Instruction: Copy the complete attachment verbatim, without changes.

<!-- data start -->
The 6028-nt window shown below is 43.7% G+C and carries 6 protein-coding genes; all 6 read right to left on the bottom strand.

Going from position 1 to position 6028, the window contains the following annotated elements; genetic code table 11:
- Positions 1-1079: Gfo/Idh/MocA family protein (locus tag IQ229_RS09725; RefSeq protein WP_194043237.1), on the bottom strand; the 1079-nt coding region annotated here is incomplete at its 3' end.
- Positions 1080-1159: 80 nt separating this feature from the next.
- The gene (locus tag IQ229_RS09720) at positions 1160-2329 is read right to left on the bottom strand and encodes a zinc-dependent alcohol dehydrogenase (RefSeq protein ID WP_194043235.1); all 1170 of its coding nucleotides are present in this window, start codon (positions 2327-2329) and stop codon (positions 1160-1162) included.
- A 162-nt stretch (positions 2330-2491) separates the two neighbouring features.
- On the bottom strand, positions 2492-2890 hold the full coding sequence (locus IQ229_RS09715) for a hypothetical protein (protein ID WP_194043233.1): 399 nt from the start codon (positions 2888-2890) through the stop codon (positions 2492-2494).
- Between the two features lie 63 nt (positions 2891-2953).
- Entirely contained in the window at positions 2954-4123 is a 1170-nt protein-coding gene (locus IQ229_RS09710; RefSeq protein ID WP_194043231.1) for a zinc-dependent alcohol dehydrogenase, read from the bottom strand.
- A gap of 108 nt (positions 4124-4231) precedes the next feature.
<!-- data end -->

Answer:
The 6028-nt window shown below is 43.7% G+C and carries 6 protein-coding genes; all 6 read right to left on the bottom strand.

Going from position 1 to position 6028, the window contains the following annotated elements; genetic code table 11:
- Positions 1-1079: Gfo/Idh/MocA family protein (locus tag IQ229_RS09725; RefSeq protein WP_194043237.1), on the bottom strand; the 1079-nt coding region annotated here is incomplete at its 3' end.
- Positions 1080-1159: 80 nt separating this feature from the next.
- The gene (locus tag IQ229_RS09720) at positions 1160-2329 is read right to left on the bottom strand and encodes a zinc-dependent alcohol dehydrogenase (RefSeq protein ID WP_194043235.1); all 1170 of its coding nucleotides are present in this window, start codon (positions 2327-2329) and stop codon (positions 1160-1162) included.
- A 162-nt stretch (positions 2330-2491) separates the two neighbouring features.
- On the bottom strand, positions 2492-2890 hold the full coding sequence (locus IQ229_RS09715) for a hypothetical protein (protein ID WP_194043233.1): 399 nt from the start codon (positions 2888-2890) through the stop codon (positions 2492-2494).
- Between the two features lie 63 nt (positions 2891-2953).
- Entirely contained in the window at positions 2954-4123 is a 1170-nt protein-coding gene (locus IQ229_RS09710; RefSeq protein ID WP_194043231.1) for a zinc-dependent alcohol dehydrogenase, read from the bottom strand.
- A gap of 108 nt (positions 4124-4231) precedes the next feature.